As Trial Begins, Obstruction Charges Dropped Against David Shepherd

Two charges of obstruction of justice against David Shepherd were dropped Monday after prosecutors requested Judge Russell Canan dismiss them. The decision came two days before jury selection is expected to begin in the trial charging Shepherd in connection with the death of Henry Charles Miller.

In February 2013, a grand jury indicted Shepherd on eight counts, including premeditated first-degree murder while armed, fleeing law enforcement, destruction of property and three related weapons charges.

Police found Miller on June 3, 2012, suffering from multiple gunshot wounds in the 1100 block of Chicago Street Southeast. He was transported to a local hospital where he succumbed to his injuries.

According to charging documents, an eyewitness told police that “Shep” was fighting with Miller just before the shooting. The men separated, then “Shep” walked back towards Miller, pulled something from his waistband, and pointed at Miller, according to the witness. The witness reported seeing sparks and then, Miller on the ground bleeding.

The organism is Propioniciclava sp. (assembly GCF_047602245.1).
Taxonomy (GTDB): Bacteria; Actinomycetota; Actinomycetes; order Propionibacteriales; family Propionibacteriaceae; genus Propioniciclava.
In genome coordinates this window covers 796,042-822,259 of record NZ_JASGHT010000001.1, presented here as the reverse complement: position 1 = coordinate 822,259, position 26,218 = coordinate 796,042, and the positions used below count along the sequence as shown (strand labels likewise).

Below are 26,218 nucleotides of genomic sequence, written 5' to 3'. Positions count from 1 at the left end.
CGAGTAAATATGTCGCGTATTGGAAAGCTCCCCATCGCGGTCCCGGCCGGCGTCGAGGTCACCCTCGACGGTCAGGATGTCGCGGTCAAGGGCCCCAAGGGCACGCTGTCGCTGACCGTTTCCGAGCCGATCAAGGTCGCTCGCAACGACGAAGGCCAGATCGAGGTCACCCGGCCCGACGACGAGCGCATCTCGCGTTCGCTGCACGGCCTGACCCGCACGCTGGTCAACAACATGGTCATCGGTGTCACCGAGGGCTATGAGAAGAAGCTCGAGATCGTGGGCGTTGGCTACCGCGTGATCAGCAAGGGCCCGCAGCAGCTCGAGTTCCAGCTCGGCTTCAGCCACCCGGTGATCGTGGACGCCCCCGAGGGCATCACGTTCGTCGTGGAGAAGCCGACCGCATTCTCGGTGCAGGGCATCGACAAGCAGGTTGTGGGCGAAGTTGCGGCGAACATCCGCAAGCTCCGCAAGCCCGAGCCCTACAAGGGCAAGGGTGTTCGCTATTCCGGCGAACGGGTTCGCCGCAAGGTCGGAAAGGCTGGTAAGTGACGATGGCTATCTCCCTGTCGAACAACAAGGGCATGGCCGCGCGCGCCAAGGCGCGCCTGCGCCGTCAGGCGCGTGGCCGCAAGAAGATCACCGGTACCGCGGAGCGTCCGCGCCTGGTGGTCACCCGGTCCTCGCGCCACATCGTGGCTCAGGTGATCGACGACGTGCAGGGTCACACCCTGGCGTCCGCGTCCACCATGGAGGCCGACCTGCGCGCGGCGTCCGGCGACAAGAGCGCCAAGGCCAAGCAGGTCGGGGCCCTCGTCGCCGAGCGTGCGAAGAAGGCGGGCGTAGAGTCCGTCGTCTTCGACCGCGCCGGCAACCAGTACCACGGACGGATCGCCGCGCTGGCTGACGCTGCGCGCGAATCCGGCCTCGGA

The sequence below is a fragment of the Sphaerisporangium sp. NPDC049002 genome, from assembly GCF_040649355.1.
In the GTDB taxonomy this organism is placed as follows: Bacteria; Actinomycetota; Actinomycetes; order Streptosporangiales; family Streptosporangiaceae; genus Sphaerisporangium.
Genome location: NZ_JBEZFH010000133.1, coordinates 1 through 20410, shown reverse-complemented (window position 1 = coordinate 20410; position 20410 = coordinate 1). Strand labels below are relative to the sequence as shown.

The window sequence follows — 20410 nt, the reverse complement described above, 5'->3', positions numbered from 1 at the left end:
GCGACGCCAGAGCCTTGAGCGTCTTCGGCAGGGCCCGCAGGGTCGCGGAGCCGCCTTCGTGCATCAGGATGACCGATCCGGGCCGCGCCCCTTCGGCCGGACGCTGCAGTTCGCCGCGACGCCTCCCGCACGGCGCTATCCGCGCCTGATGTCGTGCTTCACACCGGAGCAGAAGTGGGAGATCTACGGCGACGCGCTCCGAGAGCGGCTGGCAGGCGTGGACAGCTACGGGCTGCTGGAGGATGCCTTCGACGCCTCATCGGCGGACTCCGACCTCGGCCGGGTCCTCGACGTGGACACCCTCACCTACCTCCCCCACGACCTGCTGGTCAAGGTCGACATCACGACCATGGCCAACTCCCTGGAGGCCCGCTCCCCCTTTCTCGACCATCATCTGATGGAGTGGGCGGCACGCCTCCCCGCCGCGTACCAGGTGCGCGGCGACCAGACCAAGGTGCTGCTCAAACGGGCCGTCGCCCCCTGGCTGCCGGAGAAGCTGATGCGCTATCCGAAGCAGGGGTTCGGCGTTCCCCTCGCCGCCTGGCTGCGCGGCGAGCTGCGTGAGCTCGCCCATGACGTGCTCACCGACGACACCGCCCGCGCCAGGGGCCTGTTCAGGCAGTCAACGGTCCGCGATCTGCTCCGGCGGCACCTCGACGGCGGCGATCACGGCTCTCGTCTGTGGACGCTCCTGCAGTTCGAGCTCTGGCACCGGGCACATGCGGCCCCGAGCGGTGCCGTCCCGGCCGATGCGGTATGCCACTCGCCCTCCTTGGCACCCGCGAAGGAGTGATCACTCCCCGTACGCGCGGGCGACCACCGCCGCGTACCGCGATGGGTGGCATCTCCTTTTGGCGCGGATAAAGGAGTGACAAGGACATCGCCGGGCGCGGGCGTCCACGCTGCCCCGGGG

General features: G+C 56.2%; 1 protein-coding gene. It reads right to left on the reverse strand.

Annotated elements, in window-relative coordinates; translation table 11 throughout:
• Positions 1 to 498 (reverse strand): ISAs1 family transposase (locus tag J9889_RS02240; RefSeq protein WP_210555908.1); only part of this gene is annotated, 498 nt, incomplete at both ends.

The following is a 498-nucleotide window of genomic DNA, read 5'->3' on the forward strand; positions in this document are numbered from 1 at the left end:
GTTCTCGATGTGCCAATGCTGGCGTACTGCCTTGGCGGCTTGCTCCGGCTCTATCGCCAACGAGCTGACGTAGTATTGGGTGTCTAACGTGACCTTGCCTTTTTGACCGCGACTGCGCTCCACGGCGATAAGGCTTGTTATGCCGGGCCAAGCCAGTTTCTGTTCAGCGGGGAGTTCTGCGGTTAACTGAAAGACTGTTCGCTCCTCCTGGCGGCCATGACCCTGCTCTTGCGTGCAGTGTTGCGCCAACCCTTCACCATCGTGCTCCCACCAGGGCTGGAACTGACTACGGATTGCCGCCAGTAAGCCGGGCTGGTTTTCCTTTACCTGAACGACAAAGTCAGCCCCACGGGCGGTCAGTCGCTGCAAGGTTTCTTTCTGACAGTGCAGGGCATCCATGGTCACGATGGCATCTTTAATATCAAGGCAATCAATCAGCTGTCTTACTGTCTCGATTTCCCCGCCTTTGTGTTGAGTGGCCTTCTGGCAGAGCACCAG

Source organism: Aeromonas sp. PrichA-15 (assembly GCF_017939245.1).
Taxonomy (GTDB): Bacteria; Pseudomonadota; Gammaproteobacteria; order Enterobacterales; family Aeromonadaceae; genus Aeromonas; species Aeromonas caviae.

Later, uniformed police officers saw a white truck drive past them in the neighborhood where Miller was shot, documents say. Soon after a witness told them that a man driving a white truck was connected to Miller’s death.

When police found the truck, the driver fled from officers, according to the documents. After the driver was eventually stopped, officers found a revolver lying beneath the driver’s seat. Documents say the driver was identified as David Shepherd.

A copy of Shepherd’s indictment has been added below.

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